The New France
“What has become to me the most marvelous feature of this war is the resurrection of the French nation. Under the lash of stress and struggle, it has suddenly put forth its grandest qualities of soul that for many years have been obscured. France has been censured for its incorrigible levity. But if you see it now you will observe characteristics of temperament that have hitherto been unsuspected—on all hands, a profound seriousness, a truly noble gravity and an adaptability to tragic circumstances never suspected. The nation became great overnight, as it were. It became a thing to wonder at from the moment of mobilization, which was executed with unexampled smoothness, in spite of the lack of preparation. For the suddenness of the catastrophe might well have overwhelmed us—we, who but a week or two earlier had been engrossed in nothing more important than the Caillaux case.
“And when it is all over the French people will not lose this depth and gravity. The nation has seen its soul illumined in a great light and the sight will not be vain nor the effect of it transitory. We, who for more than twenty years have possessed the most original musical art in Europe, will further broaden its scope and humanize its essence. That does not mean that our present composers are going to change their methods overnight, though there has been foolish talk to that effect. I remember asking my comrade in the trenches, Florent Schmitt, if he had changed his style since the war began. He laughed at me.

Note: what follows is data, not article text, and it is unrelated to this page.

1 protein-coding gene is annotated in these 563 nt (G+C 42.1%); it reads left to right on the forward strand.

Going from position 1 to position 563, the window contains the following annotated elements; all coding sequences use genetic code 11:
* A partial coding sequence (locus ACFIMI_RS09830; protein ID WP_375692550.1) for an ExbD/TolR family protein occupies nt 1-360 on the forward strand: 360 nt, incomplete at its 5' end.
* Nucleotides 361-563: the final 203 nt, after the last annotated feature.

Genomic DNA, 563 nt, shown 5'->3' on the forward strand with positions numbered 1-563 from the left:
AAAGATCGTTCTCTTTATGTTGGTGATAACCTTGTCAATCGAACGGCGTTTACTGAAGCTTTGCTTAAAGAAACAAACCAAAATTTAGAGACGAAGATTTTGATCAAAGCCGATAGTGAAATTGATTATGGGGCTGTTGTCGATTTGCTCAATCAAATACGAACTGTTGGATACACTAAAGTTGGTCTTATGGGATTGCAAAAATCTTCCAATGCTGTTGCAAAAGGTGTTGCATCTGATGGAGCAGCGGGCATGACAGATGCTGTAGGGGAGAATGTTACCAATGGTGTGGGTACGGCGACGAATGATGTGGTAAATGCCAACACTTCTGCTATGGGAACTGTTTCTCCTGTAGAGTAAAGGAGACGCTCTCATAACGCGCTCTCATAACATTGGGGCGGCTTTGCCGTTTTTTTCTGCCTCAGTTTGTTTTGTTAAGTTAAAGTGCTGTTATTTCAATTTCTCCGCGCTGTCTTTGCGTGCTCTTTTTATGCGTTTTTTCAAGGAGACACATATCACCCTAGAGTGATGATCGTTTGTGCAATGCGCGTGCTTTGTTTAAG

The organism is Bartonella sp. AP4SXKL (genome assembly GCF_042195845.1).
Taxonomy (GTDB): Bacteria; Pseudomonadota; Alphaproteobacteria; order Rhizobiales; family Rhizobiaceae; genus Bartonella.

Composed in the Trenches
“I myself did some composing in the trenches, so as to relieve the deadly monotony of frequent inaction. The result is a men’s chorus, a setting of a poem by Charles d’ Orleans. Mr. Damrosch may give it this winter. I also composed during my convalescence in the hospital.
“The interest of France to-day is largely centered in the action of this country, though none desires to see it go to war. For the benefits America has conferred on the French since the beginning of the whole lamentable affair gratitude is unbounded.
“As for myself I shall be from now on immersed in my music. To the joy of that I look forward as a certain and final cure for the physical ills I have undergone. And none will welcome more fervently than I my colleagues of the musical world whatever their nationality or political convictions! From now on I shall endeavor to the utmost to assist in spreading the cult of French music in the United States, to instruct those who aspire to distinguish themselves in this particular field as to the style and traditions that are needed to vitalize the performance of it and to instill into American executants of French composition the true French spirit. Thus I shall be paying a debt at once to my own country and to America.” —H. F. P.